This is only a small touch of the eccentric, but small touches work.

There’s so many ways to characterize and stir up the ACTION at the same time. These are only two techniques. What are some you use? What are some you don’t think work?

A native Californian, C. Lee McKenzie lives on the edge of a redwood forest with her husband and assorted cats. When she's not writing or blogging she's hiking or practicing yoga.
She wrote her first young adult novel, Sliding on the Edge, after reading a news article about "self-abuse" among ivy league students. It was so disturbing to think young people needed to inflict pain on themselves to cope with their lives that she finally had to write about it. It turned out to be a fictionalized account that she hopes offers some insights into the growing problem.
Her second novel, The Princess of Las Pulgas, deals with a young girl and her family. They have everything and suddenly nothing.
Alligators Overhead is a newly released middle grade novel about magick and some uniquely talented alligators.
C. Lee can be found at her website, blog, on Twitter or Facebook. Find her other books at her Author Page on Amazon or Goodreads.


  1. Picked up my copy today - I know Might Mite's going to want to read this one!

  2. Great post, great tips for children's writing. Hyperbole definitely works and reflects every child's active imagination and speech.

  3. @Susan Thanks for the support. You're always there for writers!

    @Madeleine Great to see you here. I love those laugh out loud reactions to exaggeration.

  4. Hyperbole is the greatest! (wink) One of the best exaggerations I ever heard isn't from a novel, but a country song by the Bellamy Brothers:

    I'm a doctor, I'm a lawyer, I'm a movie star,
    I'm an astronaut, and I own this bar.
    I'd lie to you for your love...and that's the truth.

    Lee, your Swamp Hop is amazing. If you ever decide to try writing non-fiction, you should do a book on how to promote a book. (Be sure to include a chapter on where to find the energy.)

    Rock on!

    1. You are too much, Buddy! Love your comments more than a dozen hot fudge sundaes!

      As to energy, if you have some to spare send it over!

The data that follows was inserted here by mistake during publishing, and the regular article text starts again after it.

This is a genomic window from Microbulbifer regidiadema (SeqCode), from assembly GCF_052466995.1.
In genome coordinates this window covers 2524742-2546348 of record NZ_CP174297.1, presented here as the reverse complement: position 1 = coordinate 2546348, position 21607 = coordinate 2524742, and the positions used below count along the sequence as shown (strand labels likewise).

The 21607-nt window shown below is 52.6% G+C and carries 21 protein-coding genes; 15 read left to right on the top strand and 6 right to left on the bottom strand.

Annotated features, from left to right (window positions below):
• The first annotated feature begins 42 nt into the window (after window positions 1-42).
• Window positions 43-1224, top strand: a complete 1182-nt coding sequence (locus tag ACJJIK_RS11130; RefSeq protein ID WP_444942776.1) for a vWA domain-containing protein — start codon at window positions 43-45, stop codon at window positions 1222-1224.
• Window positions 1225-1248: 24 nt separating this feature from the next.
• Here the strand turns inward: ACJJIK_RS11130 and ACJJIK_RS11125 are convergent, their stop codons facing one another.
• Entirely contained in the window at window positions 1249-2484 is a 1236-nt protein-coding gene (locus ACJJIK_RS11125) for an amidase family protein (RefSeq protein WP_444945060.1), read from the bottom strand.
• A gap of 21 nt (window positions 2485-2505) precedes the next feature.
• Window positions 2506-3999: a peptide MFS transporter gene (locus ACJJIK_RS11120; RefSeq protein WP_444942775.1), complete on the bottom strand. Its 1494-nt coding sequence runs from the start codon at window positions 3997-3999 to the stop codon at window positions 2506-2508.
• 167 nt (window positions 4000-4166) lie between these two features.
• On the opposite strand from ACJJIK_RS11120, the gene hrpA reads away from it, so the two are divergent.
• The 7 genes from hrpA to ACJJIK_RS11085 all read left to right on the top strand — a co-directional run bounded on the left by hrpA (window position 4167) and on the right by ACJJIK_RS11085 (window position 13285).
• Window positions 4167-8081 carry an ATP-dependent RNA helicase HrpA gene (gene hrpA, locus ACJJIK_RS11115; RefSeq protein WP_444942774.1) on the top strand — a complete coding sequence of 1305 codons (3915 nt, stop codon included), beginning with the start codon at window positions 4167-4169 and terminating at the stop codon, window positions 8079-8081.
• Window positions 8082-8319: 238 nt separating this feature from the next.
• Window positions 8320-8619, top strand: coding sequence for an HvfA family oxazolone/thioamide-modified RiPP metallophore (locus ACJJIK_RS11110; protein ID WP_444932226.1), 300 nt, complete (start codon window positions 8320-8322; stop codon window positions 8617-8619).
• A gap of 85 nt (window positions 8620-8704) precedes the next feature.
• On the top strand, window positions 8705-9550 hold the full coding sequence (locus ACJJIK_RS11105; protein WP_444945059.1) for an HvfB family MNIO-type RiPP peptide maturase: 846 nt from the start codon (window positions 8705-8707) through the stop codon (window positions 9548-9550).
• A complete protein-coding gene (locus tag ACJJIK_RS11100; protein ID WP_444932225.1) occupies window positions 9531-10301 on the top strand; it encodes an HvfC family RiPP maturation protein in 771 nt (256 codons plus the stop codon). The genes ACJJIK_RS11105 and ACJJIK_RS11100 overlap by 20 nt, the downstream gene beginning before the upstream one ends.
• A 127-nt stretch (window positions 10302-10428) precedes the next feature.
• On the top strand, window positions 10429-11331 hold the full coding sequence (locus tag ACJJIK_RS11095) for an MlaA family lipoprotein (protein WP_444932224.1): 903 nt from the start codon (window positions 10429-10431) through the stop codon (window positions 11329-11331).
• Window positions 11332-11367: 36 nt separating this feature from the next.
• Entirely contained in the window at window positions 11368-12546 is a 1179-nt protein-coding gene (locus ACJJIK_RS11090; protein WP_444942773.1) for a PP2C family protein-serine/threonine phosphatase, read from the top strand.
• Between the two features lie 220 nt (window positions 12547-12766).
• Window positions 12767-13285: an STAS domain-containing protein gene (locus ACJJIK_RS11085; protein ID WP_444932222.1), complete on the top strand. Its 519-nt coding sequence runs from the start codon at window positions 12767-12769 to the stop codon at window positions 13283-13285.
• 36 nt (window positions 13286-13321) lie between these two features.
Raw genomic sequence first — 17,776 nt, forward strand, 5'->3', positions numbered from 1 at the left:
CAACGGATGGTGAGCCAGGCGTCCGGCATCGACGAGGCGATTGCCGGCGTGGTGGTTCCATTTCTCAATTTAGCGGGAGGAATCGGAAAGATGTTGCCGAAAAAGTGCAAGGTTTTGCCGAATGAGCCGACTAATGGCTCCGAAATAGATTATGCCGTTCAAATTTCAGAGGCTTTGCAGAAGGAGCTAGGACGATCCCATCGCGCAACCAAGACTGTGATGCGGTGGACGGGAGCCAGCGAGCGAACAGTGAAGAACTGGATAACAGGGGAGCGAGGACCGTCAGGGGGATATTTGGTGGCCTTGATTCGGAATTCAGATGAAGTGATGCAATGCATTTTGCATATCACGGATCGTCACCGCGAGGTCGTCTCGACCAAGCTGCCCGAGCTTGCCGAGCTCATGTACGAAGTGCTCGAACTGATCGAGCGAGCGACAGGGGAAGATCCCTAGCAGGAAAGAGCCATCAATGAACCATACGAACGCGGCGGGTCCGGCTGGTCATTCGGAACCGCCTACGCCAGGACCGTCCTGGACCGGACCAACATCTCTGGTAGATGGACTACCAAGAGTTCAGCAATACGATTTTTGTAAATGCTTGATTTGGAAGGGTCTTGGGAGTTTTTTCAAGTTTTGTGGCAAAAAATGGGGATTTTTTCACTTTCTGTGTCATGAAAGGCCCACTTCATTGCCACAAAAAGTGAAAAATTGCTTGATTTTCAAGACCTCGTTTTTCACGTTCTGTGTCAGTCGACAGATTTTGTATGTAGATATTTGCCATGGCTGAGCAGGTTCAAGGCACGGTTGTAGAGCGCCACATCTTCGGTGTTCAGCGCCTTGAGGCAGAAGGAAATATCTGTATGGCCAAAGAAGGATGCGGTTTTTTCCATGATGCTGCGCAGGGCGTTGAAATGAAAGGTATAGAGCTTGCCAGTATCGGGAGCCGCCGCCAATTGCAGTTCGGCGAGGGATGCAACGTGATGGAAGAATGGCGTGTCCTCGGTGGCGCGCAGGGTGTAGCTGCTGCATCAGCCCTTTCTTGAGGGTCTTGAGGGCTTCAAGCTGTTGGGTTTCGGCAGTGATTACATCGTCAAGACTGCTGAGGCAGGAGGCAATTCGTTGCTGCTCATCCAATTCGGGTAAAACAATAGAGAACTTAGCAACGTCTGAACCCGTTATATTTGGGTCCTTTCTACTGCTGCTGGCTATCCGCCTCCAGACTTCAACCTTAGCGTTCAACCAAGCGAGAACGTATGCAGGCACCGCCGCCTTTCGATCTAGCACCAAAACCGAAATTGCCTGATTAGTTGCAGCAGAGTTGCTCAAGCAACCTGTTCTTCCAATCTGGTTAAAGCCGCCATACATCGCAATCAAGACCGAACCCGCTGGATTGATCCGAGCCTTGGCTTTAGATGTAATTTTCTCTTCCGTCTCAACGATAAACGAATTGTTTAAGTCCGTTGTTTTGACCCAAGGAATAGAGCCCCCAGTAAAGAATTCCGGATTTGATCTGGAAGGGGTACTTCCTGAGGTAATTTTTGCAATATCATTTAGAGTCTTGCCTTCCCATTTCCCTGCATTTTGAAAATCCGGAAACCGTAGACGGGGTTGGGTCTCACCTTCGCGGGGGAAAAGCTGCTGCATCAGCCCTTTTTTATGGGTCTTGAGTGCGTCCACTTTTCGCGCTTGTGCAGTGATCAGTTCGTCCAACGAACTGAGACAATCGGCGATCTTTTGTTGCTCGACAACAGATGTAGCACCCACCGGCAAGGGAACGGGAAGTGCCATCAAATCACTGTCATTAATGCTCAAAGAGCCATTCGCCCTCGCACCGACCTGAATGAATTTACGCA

5. Wow! These are awesome examples of how to add character to your characters--LOL! :D I tend to start the same way myself with the characters first, story second. Like I'll get some really interesting person in my head, and then I'm like, "Whatcha gonna do?" And much like you, my beginnings are always the weak link. Your book sounds so fun. I have to share it with my daughters. Thanks, Lee & Susan!

    1. Ah, yes. THose beginnings. First it's the characters that wake us up, and then it's rewriting the beginnings that keep us awake. I didn't know writers get so little sleep.

      Hope your daughters enjoy the swamp romp! Let me know.

  6. This book trailer is very awesome. Certainly did a great job of capturing my attention and not letting go.

    C. Lee, I love this post. You have such great examples that I'll have to keep in mind when doing my own work. Thank you and thanks, Susan, for having her here today.

    1. Hi Angela,

      How sweet of you to pop in and leave such a great comment for us. Really appreciate it a lot!

  7. Loved the examples you shared. I like hyperbole, I think it works well, as do small eccentricities, like the one you shared from Al Capone Does My Shirts. But I do hate it when an author goes overboard with the eccentricities. Then it just feels contrived.

    1. Agreed. It's that balance that's so tricky. Some writers get it just right and then it's amazing.

  8. Great tips on character development. It's something I struggle with. Thanks for the tips.

    1. You don't need these tips, Natalie! I know you already have them nailed down, but thanks for the comment. I love it.

  9. I love the trailer, Lee! Spooky and intriguing!!
    Excellent examples on characterization. My husband says I talk in hyperboles! :)

    1. So great to see you Kelly. I'm laughing and almost hearing your hyperbole as I read your comment!

  10. Another entertaining stop on your Swamp Hop! Susan, Thanks for hosting Lee!

    1. We must have the same itinerary this week!


Erudite comments from thoughtful readers